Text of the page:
6. ^ Trachtenberg, Jeffrey A. (November 5, 2019). "'Very Hungry Caterpillar' Author Eric Carle Sells Company to Penguin Random House". Wall Street Journal. ISSN 0099-9660. Retrieved April 27, 2022.
  7. ^ "The Very Hungry Caterpillar in Arabic and English : Eric Carle : 9781852691240". Retrieved April 27, 2022.
  8. ^ Carle, Eric (1999). La chenille qui fait des trous. Internet Archive. Namur [Belgium] : Mijade. ISBN 978-2-87142-174-0.
  9. ^ La oruga muy hambrienta. 2002. ISBN 039923960X.
  10. ^ Carle, Eric (1969). Die kleine Raupe Nimmersatt. ISBN 3806742596.
  11. ^ Carle, Eric (2001). はらぺこあおむし. ISBN 9577620981.
  12. ^ Carle, Eric (1989). Il piccolo Bruco Maisazio. ISBN 8804323329.
  13. ^ Carle, Eric (1998). Den mycket hungriga larven. ISBN 9163812134.
  14. ^ Карл, Эрик (2008). Очень голодная гусеница. ISBN 9785903497041.
  15. ^ "הוצאת הקיבוץ המאוחד - ספרית פועלים". (in Hebrew). Retrieved April 27, 2022.
  16. ^ "Eric Carle Collection". August 5, 2012. Archived from the original on August 5, 2012. Retrieved April 27, 2022.
  17. ^ "Awards". Eric Carle. Retrieved April 27, 2022.
  18. ^ "BBC - The Big Read - Top 200 Books". Retrieved April 27, 2022.
  19. ^ "National Education Association | NEA". Retrieved April 27, 2022.
  20. ^ Carlson, Jen (January 13, 2020). "These Are The NYPL's Top Check Outs OF ALL TIME". Gothamist. Retrieved April 27, 2022.
  21. ^ a b "Children's classic storybook The Very Hungry Caterpillar wins award". Early Years Educator. Retrieved April 27, 2022.
  22. ^ Waterson, Michael. "Banned Books Week". Napa Valley Register. Retrieved May 2, 2022.
  23. ^ a b c Adam, Helen; Hays, Anne-Maree; Urquhart, Yvonne (2021). "The Exclusive White World of Preservice Teachers' Book Selection for the Classroom: Influences and Implications for Practice". The Australian Journal of Teacher Education. 46 (8): 51–69. doi:10.14221/ajte.2021v46n8.4. S2CID 244197665. Retrieved June 5, 2022.
  24. ^ Sugden, Maureen (June 4, 2022). "Issue of the day: Are beloved children's classics 'outdated'?". The Herald. Retrieved June 5, 2022.
  25. ^ Goodall, Hamish (June 2, 2022). "Australian researcher claims children's book are not diverse enough". 7 News. Retrieved June 5, 2022.
  26. ^ O'Brien, Susie; Hodge, Regan (May 29, 2022). "Popular children books deemed not culturally diverse enough". Herald Sun. Retrieved June 5, 2022.
  27. ^ Richards, Kel (June 1, 2022). "Kel Richards: Beloved children's classics are being sacrificed at the altar of politically correct wokery". Sky News Australia. Retrieved June 5, 2022.
  28. ^ Molan, Erin (June 3, 2022). "Erin Molan: Storm over classic kids' books is diversity gone mad". The Daily Telegraph. Retrieved June 5, 2022.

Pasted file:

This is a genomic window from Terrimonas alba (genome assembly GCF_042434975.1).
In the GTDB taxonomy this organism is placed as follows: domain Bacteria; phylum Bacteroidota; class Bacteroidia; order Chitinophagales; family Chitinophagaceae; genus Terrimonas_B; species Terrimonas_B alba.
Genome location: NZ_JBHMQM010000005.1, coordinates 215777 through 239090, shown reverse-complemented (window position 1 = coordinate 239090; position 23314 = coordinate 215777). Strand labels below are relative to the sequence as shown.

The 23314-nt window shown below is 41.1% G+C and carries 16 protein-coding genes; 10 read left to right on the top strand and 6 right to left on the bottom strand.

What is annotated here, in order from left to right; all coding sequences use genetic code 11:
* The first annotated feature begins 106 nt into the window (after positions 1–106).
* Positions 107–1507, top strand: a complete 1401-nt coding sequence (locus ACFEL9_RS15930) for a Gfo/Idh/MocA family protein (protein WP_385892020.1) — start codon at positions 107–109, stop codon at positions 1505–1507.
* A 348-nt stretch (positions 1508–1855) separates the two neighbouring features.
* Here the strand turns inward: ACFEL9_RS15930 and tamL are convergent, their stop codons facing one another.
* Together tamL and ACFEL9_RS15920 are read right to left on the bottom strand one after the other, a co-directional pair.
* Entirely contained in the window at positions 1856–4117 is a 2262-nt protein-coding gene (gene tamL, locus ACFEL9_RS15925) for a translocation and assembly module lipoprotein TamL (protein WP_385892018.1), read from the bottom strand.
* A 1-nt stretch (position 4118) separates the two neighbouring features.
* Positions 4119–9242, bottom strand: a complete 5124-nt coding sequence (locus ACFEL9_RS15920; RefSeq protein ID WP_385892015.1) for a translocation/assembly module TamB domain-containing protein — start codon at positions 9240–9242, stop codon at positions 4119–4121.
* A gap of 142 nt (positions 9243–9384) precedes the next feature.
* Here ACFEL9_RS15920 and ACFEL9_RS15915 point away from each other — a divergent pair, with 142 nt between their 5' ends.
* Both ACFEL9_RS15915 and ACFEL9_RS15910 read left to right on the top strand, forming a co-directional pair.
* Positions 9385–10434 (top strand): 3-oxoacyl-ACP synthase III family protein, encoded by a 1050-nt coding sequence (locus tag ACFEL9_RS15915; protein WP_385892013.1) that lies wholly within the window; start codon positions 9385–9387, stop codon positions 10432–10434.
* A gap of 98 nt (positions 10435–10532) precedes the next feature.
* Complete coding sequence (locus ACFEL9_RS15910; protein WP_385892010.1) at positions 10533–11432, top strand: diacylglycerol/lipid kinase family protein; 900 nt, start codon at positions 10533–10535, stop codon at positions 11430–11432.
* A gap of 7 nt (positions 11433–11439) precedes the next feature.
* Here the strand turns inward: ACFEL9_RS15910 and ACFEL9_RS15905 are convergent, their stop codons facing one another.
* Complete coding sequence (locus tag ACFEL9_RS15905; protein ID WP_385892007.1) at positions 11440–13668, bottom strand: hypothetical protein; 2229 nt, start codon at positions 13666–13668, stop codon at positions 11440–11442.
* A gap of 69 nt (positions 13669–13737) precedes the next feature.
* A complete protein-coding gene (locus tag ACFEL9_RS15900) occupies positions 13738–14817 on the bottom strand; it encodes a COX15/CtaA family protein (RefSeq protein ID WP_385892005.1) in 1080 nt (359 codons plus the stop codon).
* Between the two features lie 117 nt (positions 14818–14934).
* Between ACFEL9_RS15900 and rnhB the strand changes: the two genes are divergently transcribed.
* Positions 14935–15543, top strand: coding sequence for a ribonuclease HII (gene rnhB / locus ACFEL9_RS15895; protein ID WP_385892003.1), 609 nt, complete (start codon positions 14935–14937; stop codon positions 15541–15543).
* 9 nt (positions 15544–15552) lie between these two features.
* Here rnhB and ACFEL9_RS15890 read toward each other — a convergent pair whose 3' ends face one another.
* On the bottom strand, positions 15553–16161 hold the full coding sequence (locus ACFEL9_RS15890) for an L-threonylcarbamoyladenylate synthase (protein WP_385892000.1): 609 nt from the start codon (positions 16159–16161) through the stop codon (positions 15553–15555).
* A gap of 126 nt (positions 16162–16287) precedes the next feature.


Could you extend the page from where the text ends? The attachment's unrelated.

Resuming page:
29. ^ The librarian's complete guide to involving parents through children's literature, Anthony D. Fredericks, Libraries Unlimited, 1997. ISBN 1-56308-538-0 p. 93
  30. ^ Teaching Terrific Fours, Annal Jones, Carol Crownover, Elizabeth Jones. Humanism Learning, 2006. ISBN 0-89334-419-2 p. 92
  31. ^ a b c d e Roney, R. C. "Back to the Basics with Storytelling." The Reading Teacher 42.7 (1989): 520-3. JSTOR. Web.
  32. ^ a b c d Rhodes, Lynn K. "I can Read! Predictable Books as Resources for Reading and Writing Instruction." The Reading Teacher 34.5 (1981): 511-8. JSTOR. Web.
  33. ^ a b Wiseman, Donna L. "Helping Children Take Early Steps Toward Reading and Writing." The Reading Teacher 37.4 (1984): 340-4. JSTOR. Web.
  34. ^ a b Neuman, Susan B., and Roskos, Kathleen. "Helping Children Become More Knowledgeable through Text." The Reading Teacher 66.3 (2012): 207-10. JSTOR. Web.
  35. ^ a b c Neal, Judith C., and Moore, Kay. ""The Very Hungry Caterpillar" Meets "Beowulf" in Secondary Classrooms." Journal of Reading 35.4 (1991): 290-6. JSTOR. Web.
  36. ^ "Deconstructing 'The Very Hungry Caterpillar': Excellent food choices, portion control needs work". Los Angeles Times. March 8, 2011. Retrieved April 27, 2022.
  37. ^ "Groups Hope "Hungry Caterpillar" Helps Fight Fat". Washington Times. Associated Press. March 8, 2011. Retrieved March 30, 2011.
  38. ^ Giaimo, Giaimo. "The Very Hungry Caterpillar Lied to You As a Child". Atlas Obscura. Retrieved July 21, 2022.
  39. ^ Tate, Mikayla (June 10, 2019). "PSCD Summer Reading: The Very Hungry Caterpillar". Provo City School District. Retrieved July 24, 2020. The Very Hungry Caterpillar has been translated into 40 different languages and was also used by Barbara Bush as part of her literacy campaign.
  40. ^ First Day of Spring 2009 - Design by Eric Carle, retrieved April 27, 2022
  41. ^ a b The World of Eric Carle (TV Series 1993) - IMDb, retrieved May 2, 2022
  42. ^ Carle, Eric. "The Very Hungry Caterpillar and Other Stories".
  43. ^ "Julian Nott". IMDb. Retrieved April 27, 2022.
  44. ^ Opening to The Very Hungry Caterpillar & Other Stories by Eric Carle 1993 VHS (Rare), retrieved April 27, 2022
  45. ^ The Very Hungry Caterpillar and other stories. Walt Disney Productions. August 5, 1995.
  46. ^ "Counting on the Caterpillar". July 26, 2005. Retrieved April 27, 2022.
  47. ^ The Very Hungry Caterpillar And Other Stories, retrieved May 2, 2022
  48. ^ a b "The Very Hungry Caterpillar Pop-Up Book - Eric Carle - Penguin Group (USA)". April 25, 2009. Archived from the original on April 25, 2009. Retrieved April 27, 2022.
  49. ^ The Very Hungry Caterpillar Spinner: Book And Card Game. Univ Games. January 30, 2007. ISBN 978-1-57528-890-1.
  50. ^ "The Nintendo Download: Countdown To Excitement". Kotaku. September 20, 2010. Retrieved April 27, 2022.

External links[edit]